From “Unskilled and Unaware of It“:
It seems that the reason for this phenomenon is obvious: The more incompetent someone is in a particular area, the less qualified that person is to assess anyone’s skill in that space, including their own. When one fails to recognize that he or she has performed poorly, the individual is left assuming that they have performed well. As a result, the incompetent will tend to grossly overestimate their skills and abilities. A few years ago, two men from the Department of Psychology at Cornell University made an effort to determine just how profoundly one misoverestimates one’s own skills in relation to one’s actual abilities. They made four predictions, and executed four studies.
Justin Kruger and David Dunning made the following predictions before beginning their investigation:
- Incompetent individuals, compared with their more competent peers, will dramatically overestimate their ability and performance relative to objective criteria.
- Incompetent individuals will suffer from deficient metacognitive skills, in that they will be less able than their more competent peers to recognize competence when they see itÃ¢â‚¬â€œbe it their own or anyone else’s.
- Incompetent individuals will be less able than their more competent peers to gain insight into their true level of performance by means of social comparison information. In particular, because of their difficulty recognizing competence in others, incompetent individuals will be unable to use information about the choices and performances of others to form more accurate impressions of their own ability.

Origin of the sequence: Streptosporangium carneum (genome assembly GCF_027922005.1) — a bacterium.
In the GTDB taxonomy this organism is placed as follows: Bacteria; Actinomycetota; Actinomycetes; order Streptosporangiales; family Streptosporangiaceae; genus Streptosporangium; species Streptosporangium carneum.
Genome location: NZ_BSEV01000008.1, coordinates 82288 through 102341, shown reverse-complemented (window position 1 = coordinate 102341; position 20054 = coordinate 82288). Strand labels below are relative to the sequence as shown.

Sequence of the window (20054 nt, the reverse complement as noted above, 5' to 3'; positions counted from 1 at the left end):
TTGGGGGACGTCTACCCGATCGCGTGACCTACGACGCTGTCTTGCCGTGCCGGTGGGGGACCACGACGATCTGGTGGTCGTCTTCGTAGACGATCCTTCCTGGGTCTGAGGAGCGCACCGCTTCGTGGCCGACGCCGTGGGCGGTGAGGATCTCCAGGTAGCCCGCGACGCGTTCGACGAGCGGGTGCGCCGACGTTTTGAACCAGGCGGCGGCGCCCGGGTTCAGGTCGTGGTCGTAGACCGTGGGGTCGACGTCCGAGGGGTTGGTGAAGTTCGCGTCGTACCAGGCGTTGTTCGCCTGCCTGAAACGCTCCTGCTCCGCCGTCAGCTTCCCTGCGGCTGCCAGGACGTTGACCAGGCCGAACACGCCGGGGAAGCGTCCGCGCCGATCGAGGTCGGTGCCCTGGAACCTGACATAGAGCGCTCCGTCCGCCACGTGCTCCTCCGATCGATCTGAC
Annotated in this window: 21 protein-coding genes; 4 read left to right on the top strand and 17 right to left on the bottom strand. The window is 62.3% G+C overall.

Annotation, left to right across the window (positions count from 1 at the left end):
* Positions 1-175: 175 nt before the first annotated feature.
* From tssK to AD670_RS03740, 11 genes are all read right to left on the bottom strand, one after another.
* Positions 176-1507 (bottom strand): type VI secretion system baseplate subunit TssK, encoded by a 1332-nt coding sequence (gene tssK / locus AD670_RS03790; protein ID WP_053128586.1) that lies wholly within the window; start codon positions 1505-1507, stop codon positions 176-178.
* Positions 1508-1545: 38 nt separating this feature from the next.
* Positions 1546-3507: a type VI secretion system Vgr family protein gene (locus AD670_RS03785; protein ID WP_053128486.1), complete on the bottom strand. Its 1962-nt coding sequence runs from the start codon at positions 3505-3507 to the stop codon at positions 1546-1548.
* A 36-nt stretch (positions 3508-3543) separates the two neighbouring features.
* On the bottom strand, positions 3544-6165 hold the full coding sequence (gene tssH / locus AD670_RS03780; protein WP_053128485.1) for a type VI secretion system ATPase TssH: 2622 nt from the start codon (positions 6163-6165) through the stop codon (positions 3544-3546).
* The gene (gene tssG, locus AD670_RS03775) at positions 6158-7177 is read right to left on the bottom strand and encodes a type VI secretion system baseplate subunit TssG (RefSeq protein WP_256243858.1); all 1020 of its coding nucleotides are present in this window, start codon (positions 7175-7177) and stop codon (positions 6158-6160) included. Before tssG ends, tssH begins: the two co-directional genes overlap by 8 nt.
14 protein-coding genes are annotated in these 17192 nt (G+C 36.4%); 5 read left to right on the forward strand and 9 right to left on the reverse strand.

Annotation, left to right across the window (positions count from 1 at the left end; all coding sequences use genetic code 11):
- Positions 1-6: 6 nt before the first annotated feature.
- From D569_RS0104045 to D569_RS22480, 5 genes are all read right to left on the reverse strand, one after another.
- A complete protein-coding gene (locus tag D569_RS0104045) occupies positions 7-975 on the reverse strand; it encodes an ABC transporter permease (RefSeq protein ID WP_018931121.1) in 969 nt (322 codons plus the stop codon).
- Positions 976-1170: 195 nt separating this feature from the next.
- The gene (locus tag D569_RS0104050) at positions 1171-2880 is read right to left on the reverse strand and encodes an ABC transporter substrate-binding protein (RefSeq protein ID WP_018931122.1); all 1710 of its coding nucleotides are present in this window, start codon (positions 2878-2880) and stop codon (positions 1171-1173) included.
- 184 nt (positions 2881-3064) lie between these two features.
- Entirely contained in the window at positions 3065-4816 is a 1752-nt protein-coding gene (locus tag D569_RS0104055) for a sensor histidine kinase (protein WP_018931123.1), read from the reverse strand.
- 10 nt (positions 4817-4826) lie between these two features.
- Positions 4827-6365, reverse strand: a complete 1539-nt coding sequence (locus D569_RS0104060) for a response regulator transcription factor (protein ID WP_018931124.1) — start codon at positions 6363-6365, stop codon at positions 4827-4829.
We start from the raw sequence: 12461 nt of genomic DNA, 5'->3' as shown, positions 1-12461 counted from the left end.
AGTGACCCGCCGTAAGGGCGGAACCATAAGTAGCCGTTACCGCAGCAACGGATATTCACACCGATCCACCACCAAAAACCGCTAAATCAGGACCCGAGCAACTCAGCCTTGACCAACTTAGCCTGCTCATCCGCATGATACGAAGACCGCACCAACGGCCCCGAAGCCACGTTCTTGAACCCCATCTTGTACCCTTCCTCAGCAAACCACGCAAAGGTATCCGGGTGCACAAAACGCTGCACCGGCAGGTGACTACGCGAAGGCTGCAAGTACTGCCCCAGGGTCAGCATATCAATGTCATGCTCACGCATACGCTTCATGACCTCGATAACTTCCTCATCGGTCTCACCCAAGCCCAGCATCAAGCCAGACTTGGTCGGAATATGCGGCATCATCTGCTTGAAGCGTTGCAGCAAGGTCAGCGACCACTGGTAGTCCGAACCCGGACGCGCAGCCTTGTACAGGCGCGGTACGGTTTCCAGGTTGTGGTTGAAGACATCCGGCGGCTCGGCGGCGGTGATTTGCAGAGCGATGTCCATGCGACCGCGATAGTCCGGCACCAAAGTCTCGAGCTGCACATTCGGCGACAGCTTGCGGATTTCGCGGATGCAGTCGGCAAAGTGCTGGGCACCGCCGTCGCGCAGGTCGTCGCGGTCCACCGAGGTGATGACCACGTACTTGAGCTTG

- The incompetent can gain insight about their shortcomings, but this comes (paradoxically) by making them more competent, thus providing them the metacognitive skills necessary to be able to realize that they have performed poorly.
… In short, the study showed that the researchers’ predictions were spot-on. …
Also interestingly, the top performers tended to underestimate their own performance compared to their peers. The researchers found that those participants fell prey to the false-consensus effect, a phenomenon where one assumes that one’s peers are performing at least as well as oneself when given no evidence to the contrary.